In Italian with English subtitles.

The Mighty Queens of Freeville by Amy Dickinson

The Mighty Queens of Freeville by Amy Dickinson (2009)
Amy Dickinson, the successor to Ann Landers and writer of the syndicated "Dear Amy" advice column in the Chicago Tribune, has written this warm and funny memoir of her life after her husband leaves her and her young baby for a young Russian woman he's met. Amy's story is about picking herself up after this devastating blow and returning to her small hometown in upper New York. Nurtured by the "Queens," the Freeville women in her family, she does survive and becomes the insightful, wise woman we read in the advice column. This book is a quick, humorous read and Amy's story makes us proud that we, too, can make it and flourish in the face of most anything.

Check out the book's website and read reviews of the book at

Picture Snatcher

Picture Snatcher (1933)
This fast paced precode comedy/drama stars James Cagney as an ex-con who "goes straight" with a job as a photographer for a two bit tabloid. Taking pictures of poor people at their lowest moments, Cagney hits the big time when he sneaks a photo of a murderess at the moment of her execution (a real life event fictionalized in this movie).

Visit to watch a trailer. For a similar precode movie about a ruthless columnist who dishes dirt on anyone--until the love of a good woman turns him around (sort of), see Blessed Event.

The Book Thief by Marcus Zusak

The Book Thief by Marcus Zusak (2006)
I read this for my young adult literature class. It was fast paced and has a very important (and different) narrator. The book talks about Nazi Germany but also about the growth of a young girl. And what book lover doesn’t want to know more about the book thief?

Watch the video to see the author discuss The Book Thief, read the reviews at and listen to NPR's interview with the author.


Australia (2008) PG-13
Nicole Kidman and Hugh Jackman star in this epic movie that’s also a love story. Baz Luhrmann directs this tale set in the Northern Territory of Australia during World War II.

My husband had traveled to Australia, and he loved the scenery portrayed in the movie. He was in the area where it was filmed.

Check out a LA Times interview with Nicole Kidman where she discusses the film and the region. Also visit for a behind the scenes video clip featuring Hugh Jackman. If you want to preview the movie, has several featurettes and trailers.

The Reader by Bernhard Schlink

The Reader by Bernhard Schlink (1997)
There are many good books about this painful time in human history but there are some books that have a profound impact on us because they present the real toll of the Holocaust. This is one of those books. The Reader is a work of psychological complexity; an exploration of the painful and difficult process of guilt and atonement. It is also a love story. The story is told in three parts by the main character, Michael Berg. Each part takes place in a different time period in the past.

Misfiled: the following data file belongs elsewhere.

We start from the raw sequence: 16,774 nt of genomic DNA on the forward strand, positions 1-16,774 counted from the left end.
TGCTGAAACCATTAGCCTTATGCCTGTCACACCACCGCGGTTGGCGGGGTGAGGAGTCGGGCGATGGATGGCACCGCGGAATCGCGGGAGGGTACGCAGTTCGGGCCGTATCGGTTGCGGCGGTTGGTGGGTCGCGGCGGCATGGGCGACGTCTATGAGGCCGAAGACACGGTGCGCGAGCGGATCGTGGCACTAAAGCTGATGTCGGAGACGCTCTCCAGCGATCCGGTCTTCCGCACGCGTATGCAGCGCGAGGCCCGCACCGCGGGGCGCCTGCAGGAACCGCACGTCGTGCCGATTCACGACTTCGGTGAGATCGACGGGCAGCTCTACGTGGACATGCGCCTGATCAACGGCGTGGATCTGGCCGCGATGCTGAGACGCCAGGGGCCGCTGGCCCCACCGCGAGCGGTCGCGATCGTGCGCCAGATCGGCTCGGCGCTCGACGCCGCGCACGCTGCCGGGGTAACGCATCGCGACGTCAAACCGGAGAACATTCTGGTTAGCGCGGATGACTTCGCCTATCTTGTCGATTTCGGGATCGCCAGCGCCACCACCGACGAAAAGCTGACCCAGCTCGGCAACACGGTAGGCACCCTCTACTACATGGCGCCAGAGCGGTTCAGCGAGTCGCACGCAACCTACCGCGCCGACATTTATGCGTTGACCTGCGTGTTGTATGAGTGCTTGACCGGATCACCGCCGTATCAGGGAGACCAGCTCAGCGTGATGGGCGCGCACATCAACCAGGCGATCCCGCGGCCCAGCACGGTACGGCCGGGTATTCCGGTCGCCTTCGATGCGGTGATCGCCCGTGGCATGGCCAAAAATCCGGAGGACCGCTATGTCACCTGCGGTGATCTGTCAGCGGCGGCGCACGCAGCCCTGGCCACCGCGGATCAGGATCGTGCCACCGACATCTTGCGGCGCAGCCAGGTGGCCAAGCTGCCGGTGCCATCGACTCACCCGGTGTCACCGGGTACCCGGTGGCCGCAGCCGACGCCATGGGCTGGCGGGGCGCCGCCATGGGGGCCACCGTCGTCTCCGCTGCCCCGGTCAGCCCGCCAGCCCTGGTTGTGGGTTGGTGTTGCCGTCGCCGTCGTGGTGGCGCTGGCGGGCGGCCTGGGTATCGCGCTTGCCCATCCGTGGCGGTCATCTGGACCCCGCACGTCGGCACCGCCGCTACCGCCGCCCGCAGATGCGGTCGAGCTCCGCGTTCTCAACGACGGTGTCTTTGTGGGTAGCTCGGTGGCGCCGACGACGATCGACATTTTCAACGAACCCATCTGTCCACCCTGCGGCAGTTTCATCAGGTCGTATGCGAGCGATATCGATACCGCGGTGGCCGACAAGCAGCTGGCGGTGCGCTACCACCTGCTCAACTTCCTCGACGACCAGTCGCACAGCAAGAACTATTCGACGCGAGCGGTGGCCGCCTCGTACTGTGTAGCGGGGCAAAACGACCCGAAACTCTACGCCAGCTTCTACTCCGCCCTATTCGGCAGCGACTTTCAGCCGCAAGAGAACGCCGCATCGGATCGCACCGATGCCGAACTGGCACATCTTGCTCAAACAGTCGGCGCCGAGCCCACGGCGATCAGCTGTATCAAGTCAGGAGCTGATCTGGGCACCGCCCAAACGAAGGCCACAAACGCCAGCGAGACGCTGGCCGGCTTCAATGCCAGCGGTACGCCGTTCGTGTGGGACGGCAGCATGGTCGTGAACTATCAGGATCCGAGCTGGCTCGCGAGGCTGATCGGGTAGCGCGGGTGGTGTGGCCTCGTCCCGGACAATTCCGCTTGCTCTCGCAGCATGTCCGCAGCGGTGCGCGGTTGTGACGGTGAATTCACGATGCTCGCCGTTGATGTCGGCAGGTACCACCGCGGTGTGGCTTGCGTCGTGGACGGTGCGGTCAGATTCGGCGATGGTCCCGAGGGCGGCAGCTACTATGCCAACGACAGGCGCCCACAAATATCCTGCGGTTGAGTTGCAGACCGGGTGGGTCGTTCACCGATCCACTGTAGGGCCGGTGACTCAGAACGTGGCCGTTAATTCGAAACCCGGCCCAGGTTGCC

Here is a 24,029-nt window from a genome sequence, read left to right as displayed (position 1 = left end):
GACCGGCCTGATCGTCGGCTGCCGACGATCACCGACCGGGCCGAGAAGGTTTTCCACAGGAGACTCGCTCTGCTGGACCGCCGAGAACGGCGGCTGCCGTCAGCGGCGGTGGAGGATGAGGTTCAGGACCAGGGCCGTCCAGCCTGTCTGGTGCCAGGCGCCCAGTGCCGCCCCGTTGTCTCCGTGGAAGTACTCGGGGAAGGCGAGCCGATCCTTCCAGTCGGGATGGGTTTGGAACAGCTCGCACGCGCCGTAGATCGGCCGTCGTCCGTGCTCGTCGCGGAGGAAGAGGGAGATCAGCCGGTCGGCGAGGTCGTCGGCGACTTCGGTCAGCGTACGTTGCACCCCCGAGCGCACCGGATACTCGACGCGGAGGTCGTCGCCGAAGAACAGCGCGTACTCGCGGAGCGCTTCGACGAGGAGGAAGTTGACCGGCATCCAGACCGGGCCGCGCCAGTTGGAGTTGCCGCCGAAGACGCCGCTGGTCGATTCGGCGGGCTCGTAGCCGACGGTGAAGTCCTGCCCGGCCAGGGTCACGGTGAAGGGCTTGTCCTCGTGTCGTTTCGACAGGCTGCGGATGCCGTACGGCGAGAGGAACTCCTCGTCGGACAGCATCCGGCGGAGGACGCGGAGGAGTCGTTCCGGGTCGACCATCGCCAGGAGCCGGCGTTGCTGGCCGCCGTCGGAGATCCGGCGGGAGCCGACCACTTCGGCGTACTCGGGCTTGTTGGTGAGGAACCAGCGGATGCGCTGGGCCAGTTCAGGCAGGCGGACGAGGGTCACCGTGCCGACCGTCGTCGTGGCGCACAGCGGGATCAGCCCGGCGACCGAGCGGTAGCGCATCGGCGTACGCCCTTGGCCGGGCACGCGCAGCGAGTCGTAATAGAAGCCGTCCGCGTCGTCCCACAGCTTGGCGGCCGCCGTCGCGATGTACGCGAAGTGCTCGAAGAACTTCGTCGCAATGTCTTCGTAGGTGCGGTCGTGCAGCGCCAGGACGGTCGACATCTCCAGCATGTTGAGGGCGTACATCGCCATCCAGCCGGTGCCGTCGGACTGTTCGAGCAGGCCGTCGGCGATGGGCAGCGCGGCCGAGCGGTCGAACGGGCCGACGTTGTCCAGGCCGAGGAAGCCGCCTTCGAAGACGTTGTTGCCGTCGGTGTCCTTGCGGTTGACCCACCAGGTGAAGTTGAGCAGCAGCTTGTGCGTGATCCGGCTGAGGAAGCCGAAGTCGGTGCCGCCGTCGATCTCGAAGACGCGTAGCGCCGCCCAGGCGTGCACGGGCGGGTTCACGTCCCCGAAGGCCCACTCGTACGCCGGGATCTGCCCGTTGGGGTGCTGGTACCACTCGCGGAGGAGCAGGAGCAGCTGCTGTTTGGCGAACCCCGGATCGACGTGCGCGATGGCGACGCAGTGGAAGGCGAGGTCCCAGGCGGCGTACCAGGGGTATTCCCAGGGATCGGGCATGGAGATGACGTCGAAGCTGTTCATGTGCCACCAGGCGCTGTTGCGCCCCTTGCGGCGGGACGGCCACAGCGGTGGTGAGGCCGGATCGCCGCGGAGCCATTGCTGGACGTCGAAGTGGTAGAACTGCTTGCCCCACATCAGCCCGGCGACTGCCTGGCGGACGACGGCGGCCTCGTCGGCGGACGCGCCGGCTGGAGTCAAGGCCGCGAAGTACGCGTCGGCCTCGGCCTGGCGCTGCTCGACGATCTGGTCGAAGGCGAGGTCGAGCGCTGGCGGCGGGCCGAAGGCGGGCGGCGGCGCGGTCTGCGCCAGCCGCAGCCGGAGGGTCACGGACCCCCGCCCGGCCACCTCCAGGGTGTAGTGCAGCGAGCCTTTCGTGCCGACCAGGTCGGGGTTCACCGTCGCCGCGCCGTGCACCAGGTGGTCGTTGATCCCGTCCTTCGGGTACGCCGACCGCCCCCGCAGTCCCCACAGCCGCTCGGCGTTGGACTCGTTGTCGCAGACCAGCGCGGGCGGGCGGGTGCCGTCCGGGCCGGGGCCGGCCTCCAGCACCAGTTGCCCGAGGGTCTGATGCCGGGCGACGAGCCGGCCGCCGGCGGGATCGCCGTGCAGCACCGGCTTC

When he falls ill on his way home from school, fifteen-year-old Michael Berg is rescued by Hanna, a woman twice his age. In time she becomes his lover—then she disappears without explanation. When he sees her again, he is a young law student, and she is on trial for a terrible crime. As he watches her refuse to defend herself, Michael gradually realizes that Hanna may be guarding a secret she considers more shameful than murder. The final part the book is about truth and reconciliation.

Read an excerpt from this Oprah's book club selection and view the reading group guide.

Hobson’s Choice

Hobson’s Choice (1954)
Charles Laughton is the irascible Henry Hobson who owns a boot shop in 1890s England. Hobson dominates his three daughters, blustering and threatening them about their marriage prospects. His oldest daughter, though, takes matters into her own hands when she uses her own considerable willpower to marry her father's lowly and mild-mannered bootmaker Willie Mossop, played beautifully by John Mills.

A quiet movie in many ways, but with many delightful moments. Watching the transformation of Mossop from meek bootmaker to proud husband and owner of his own shop is reward in itself. Watch for Prunella Scales of Fawlty Towers fame as youngest daughter Vicky.

For more on the movie (including a video clip), visit the Criterion Collection website.

Livability by Jon Raymond

Livability by Jon Raymond (2009)
This short story collection is set in and around Portland, Oregon, and follows characters at transition points in life. Two of the nine stories have been adapted into independent feature films directed by Kelly Reichardt.

Listen to the author read from Livability and check out the reviews.